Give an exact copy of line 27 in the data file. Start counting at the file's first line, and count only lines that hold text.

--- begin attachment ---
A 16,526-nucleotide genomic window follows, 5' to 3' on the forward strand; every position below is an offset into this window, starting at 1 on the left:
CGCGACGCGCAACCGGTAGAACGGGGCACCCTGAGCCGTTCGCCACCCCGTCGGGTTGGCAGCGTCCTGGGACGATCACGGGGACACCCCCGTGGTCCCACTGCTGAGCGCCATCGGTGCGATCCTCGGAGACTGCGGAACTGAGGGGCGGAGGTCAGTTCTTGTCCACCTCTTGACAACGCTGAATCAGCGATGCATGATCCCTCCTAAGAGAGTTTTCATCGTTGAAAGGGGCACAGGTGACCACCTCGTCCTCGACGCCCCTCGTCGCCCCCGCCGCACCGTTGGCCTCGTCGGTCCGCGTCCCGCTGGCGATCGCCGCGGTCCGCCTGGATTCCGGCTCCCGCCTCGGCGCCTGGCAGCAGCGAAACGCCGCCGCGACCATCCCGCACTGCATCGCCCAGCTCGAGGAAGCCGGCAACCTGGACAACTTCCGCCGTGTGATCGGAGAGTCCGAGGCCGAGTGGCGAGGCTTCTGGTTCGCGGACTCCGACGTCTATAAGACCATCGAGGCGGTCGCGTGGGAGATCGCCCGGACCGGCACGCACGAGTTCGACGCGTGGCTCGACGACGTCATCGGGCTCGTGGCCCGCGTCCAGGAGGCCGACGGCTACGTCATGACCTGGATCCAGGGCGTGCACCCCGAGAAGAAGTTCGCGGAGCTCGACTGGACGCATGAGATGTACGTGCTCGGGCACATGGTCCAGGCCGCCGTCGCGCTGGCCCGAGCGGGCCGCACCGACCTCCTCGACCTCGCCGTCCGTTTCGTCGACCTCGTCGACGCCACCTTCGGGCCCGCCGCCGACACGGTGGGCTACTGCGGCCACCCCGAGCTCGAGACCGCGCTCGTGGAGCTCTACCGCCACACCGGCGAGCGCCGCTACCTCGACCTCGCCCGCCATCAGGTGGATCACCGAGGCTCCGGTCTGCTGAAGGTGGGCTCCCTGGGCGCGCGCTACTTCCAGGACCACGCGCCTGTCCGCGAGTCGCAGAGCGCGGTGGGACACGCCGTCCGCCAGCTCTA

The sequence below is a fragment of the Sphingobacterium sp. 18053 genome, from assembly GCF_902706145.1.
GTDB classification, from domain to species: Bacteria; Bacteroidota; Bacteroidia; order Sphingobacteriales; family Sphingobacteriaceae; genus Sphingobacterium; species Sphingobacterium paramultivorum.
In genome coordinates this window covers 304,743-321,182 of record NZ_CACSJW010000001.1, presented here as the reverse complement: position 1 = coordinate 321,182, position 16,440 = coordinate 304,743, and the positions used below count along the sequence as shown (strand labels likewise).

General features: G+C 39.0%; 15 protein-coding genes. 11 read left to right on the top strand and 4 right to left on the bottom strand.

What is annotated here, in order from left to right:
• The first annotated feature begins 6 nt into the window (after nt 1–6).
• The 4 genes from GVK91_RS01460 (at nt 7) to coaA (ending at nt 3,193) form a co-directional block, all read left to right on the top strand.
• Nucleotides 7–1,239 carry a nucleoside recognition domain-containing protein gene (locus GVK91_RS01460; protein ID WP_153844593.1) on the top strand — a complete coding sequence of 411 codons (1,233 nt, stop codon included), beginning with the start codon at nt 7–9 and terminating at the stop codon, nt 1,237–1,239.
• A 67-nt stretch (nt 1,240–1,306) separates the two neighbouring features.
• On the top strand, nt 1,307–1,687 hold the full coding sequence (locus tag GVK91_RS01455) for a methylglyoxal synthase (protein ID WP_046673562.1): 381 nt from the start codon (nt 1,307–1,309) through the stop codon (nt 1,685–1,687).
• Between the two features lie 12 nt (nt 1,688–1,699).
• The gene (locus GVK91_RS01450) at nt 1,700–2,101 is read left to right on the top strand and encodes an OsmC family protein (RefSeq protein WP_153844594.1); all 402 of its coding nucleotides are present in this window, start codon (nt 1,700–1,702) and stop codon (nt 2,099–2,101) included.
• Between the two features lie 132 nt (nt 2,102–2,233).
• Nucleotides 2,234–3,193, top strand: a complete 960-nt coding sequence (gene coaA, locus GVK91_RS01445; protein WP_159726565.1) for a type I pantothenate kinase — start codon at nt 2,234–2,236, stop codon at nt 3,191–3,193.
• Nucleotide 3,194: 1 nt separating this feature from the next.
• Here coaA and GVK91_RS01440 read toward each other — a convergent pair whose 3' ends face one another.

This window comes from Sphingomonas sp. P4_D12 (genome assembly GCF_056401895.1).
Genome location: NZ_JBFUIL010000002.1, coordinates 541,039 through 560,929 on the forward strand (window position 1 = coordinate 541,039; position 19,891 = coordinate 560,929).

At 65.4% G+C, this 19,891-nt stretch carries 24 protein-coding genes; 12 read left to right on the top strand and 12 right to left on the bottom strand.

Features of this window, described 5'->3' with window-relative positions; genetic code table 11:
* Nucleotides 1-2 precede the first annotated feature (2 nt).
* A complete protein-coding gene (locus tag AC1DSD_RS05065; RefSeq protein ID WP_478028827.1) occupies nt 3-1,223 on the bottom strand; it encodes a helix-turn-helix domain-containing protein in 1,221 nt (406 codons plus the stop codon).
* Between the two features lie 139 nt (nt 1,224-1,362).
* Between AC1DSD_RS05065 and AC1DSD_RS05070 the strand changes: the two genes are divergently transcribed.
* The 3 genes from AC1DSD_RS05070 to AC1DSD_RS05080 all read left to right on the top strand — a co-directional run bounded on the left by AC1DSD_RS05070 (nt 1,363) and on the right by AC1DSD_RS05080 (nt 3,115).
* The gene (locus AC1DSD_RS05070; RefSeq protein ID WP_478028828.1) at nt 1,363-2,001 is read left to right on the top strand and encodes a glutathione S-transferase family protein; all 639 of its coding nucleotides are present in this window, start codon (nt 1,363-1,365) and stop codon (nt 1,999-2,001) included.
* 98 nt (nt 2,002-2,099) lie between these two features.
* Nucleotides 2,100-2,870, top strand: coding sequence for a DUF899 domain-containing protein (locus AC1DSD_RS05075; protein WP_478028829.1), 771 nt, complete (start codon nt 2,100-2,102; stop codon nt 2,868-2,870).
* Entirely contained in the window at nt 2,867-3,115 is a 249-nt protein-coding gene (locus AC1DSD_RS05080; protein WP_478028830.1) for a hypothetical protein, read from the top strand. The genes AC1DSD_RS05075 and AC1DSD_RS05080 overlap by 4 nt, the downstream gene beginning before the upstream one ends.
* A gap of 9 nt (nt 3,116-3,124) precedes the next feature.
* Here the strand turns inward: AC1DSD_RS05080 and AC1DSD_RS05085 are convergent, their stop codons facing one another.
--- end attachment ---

* The 3 genes from AC1DSD_RS05070 to AC1DSD_RS05080 all read left to right on the top strand — a co-directional run bounded on the left by AC1DSD_RS05070 (nt 1,363) and on the right by AC1DSD_RS05080 (nt 3,115).